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Why Retaining Employees Is Worth the ROI


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You might think that your organization would be better off letting employees leave so that you can hire new team members at lower salaries, reducing your expenses along the way. You’d be wrong. It actually costs a lot more to hire new employees than retain your existing ones — even if those folks draw ever-increasing salaries.

The Cost of Replacing Employees

Swapping employees is nowhere as easy as it sounds. Organizations that are searching for new employees have to devote resources to recruiting and interviewing. When a candidate is finally chosen for the position, they then have to spend time onboarding that individual. Not only does a new hire spend their time learning how to do the job instead of actually doing it, but managers also have to devote their energies into getting rookies up to speed.

If that weren’t enough, organizations are forced to do all that while incurring productivity losses until the new hire can produce at a high level. According to the Center for American Progress, this all translates into serious costs:

  • For jobs that pay $30,000 or less, it costs businesses 16.1% — almost $5,000 — to replace an employee.
  • For jobs that pay $50,000 or less, it costs businesses 19.7% — nearly $10,000 — to replace an employee.
  • For jobs that pay $75,000 or less, it costs businesses 20.4% — more than $15,000 — to replace an employee.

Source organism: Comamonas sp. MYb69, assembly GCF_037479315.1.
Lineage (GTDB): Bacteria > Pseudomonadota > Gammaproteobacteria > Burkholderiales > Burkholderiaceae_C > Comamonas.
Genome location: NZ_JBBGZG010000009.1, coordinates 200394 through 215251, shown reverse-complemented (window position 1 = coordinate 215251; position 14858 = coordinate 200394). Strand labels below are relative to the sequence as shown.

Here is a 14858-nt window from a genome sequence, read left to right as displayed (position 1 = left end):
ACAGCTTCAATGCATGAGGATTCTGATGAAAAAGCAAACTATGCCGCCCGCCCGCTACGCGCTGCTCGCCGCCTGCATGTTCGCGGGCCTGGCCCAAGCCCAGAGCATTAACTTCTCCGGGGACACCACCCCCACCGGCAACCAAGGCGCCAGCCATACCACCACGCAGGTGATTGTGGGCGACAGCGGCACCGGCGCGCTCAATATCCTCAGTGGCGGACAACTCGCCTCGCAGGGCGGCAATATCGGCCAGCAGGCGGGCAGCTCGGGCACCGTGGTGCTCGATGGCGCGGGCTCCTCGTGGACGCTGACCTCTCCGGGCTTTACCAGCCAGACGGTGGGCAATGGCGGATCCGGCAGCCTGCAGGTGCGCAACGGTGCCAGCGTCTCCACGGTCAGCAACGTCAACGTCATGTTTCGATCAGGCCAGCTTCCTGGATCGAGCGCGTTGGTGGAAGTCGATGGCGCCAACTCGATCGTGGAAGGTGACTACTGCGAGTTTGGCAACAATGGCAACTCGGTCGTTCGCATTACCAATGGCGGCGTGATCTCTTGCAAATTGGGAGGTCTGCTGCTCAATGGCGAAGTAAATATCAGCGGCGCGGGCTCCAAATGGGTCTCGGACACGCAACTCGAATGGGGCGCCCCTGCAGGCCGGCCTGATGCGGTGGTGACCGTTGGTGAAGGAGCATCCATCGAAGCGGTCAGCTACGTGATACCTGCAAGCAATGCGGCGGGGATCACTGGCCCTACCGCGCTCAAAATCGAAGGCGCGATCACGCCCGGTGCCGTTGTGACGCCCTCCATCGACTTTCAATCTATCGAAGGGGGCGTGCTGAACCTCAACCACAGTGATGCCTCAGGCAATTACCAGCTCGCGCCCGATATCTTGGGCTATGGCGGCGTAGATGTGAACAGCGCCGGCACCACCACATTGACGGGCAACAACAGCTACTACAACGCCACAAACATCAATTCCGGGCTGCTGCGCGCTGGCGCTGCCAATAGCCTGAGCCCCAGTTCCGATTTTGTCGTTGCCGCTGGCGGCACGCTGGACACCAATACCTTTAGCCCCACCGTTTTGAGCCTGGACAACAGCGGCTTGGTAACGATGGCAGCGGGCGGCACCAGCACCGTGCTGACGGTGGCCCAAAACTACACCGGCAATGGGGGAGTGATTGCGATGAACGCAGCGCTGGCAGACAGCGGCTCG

Notice a trend here? Data isn’t available for jobs that pay more than that, but you can safely conclude that the more an employee is paid, the more it costs to replace them. Altogether, the average company spends 12% of its pretax income on rehiring and training new employees, according to an infographic on retraining employees from Mindflash. For companies that are impacted by turnover the most, that number jumps to a grotesque 40%.

Keep Them Around By …

Since it’s way more expensive to hire new employees than retain your existing ones — even if you give them hefty raises — how exactly can you go about convincing your team members to stick around?

1. Giving them a raise

According to our Employee Engagement Report, nearly 25% of employees would leave for another position that pays 10% more. Seeing as  the cost of replacing employees is almost certainly more than 10% of their salaries, you’d be wise to pay up to match the increase in living wages.

2. Recognizing employee efforts

Our report also found that less than 33% of employees feel valued at their jobs. To increase the likelihood employees will stay put, work on improving that statistic as much as you can at your organization. An easy way to do that is by embracing employee recognition and expressing gratitude to your amazing workers on a regular basis.

3. Investing in professional development

Another finding from our report revealed that only 25% of employees feel as though their organizations provide ample opportunities for professional development. Employees — and particularly millennials — will stick around if you make professional development a top priority.

The longer your employees stay put, the better they’ll be able to serve your customers because they’ll know your operations inside and out. For this reason, employee retention should be one of your organization’s core points of focus.

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